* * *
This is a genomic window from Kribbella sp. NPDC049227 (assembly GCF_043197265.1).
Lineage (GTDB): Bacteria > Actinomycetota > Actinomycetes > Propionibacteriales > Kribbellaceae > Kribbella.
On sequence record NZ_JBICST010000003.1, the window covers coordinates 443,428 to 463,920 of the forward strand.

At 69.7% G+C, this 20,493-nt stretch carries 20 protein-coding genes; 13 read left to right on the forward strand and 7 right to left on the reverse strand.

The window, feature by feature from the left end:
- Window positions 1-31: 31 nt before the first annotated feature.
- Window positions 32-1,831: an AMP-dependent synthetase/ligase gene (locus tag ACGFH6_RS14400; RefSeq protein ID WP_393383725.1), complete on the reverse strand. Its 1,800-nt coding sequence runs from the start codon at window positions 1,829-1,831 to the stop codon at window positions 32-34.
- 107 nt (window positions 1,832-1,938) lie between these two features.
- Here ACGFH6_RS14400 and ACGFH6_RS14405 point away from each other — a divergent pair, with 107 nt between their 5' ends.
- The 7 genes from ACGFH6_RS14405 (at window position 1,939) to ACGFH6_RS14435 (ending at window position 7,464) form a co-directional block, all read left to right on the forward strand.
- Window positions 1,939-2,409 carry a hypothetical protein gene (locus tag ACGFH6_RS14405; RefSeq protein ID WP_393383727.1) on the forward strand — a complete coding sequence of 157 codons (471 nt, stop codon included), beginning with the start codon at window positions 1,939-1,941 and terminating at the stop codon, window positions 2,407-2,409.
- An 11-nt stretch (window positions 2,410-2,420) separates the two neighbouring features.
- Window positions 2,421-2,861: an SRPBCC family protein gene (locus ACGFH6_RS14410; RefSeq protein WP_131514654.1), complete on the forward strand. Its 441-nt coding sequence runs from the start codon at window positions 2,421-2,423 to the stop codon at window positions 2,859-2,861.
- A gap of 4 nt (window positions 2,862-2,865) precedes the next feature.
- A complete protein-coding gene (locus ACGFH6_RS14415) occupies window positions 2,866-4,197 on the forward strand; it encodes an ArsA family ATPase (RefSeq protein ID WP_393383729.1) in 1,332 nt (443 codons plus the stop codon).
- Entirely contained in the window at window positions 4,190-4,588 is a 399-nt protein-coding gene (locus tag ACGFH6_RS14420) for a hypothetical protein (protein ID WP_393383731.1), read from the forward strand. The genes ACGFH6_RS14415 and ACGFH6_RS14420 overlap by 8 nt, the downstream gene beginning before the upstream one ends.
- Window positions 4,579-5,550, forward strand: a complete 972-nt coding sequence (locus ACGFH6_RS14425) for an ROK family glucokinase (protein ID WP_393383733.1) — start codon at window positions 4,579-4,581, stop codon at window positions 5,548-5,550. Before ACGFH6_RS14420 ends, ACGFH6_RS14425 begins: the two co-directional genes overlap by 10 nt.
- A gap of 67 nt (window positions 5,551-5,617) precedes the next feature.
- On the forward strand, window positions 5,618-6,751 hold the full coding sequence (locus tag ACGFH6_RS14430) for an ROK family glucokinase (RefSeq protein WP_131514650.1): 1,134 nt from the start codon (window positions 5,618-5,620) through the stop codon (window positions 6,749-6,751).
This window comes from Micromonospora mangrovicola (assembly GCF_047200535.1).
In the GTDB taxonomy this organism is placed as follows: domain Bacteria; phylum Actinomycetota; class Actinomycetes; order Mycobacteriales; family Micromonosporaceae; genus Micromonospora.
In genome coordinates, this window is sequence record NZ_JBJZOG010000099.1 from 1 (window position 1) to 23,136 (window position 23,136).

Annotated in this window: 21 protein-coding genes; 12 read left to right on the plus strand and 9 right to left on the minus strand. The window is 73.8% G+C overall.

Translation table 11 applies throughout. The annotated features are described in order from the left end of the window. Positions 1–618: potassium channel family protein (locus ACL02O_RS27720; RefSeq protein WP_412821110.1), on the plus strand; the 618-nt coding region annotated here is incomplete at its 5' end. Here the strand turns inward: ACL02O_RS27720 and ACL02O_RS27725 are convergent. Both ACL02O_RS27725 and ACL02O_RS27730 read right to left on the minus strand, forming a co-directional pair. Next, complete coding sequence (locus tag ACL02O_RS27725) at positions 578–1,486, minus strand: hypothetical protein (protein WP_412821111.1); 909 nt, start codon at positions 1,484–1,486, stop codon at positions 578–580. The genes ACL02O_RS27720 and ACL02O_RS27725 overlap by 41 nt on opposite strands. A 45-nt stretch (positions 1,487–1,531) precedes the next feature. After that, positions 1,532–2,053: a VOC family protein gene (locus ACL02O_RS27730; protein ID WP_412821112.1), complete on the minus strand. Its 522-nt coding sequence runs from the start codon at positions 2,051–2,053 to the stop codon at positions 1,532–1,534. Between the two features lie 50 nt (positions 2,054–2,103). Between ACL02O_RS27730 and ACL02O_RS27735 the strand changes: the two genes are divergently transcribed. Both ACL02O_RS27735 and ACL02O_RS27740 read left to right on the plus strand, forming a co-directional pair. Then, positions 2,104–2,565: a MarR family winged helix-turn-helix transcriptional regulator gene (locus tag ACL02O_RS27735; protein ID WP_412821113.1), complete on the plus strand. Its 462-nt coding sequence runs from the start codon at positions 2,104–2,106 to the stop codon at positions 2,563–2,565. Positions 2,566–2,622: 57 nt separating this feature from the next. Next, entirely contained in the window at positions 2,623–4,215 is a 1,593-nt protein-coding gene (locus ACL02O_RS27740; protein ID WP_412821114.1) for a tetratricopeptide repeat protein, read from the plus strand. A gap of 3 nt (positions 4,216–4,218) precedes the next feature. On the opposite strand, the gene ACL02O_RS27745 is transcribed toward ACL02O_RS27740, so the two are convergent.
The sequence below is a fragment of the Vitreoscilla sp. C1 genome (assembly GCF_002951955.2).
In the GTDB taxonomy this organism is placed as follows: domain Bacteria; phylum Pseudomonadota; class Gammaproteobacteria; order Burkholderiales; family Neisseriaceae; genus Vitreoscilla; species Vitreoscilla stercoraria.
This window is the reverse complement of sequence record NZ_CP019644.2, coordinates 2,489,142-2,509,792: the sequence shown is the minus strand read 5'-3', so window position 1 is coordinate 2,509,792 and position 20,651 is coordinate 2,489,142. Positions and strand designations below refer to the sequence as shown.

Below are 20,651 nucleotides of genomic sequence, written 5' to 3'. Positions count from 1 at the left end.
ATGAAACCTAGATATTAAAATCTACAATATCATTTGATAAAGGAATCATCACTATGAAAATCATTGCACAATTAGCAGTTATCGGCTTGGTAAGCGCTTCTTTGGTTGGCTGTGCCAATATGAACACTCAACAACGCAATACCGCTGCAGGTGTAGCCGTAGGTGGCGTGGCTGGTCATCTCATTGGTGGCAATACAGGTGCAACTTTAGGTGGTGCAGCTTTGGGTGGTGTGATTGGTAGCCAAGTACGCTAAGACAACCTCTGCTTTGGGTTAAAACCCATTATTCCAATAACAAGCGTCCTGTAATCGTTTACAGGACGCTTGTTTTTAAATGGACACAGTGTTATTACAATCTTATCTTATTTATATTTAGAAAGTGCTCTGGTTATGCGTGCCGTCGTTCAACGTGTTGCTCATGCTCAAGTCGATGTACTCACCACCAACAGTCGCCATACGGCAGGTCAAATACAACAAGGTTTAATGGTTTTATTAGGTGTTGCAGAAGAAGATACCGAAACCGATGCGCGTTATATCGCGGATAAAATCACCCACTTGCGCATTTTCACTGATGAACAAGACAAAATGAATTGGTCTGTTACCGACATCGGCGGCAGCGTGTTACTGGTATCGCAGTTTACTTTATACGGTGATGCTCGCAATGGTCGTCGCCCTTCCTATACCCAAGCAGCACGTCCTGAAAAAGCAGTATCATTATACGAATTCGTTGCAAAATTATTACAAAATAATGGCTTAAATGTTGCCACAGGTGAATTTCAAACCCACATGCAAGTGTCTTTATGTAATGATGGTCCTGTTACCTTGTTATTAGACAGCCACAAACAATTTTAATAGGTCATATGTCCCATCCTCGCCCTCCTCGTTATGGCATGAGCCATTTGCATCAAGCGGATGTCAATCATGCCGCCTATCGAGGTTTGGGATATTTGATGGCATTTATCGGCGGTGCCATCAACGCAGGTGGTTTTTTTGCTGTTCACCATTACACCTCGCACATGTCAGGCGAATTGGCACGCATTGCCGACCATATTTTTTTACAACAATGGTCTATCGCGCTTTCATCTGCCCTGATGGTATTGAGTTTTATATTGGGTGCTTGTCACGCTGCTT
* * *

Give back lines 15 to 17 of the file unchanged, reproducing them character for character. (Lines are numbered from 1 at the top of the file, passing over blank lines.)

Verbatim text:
- A complete protein-coding gene (locus ACGFH6_RS14415) occupies window positions 2,866-4,197 on the forward strand; it encodes an ArsA family ATPase (RefSeq protein ID WP_393383729.1) in 1,332 nt (443 codons plus the stop codon).
- Entirely contained in the window at window positions 4,190-4,588 is a 399-nt protein-coding gene (locus tag ACGFH6_RS14420) for a hypothetical protein (protein ID WP_393383731.1), read from the forward strand. The genes ACGFH6_RS14415 and ACGFH6_RS14420 overlap by 8 nt, the downstream gene beginning before the upstream one ends.
- Window positions 4,579-5,550, forward strand: a complete 972-nt coding sequence (locus ACGFH6_RS14425) for an ROK family glucokinase (protein ID WP_393383733.1) — start codon at window positions 4,579-4,581, stop codon at window positions 5,548-5,550. Before ACGFH6_RS14420 ends, ACGFH6_RS14425 begins: the two co-directional genes overlap by 10 nt.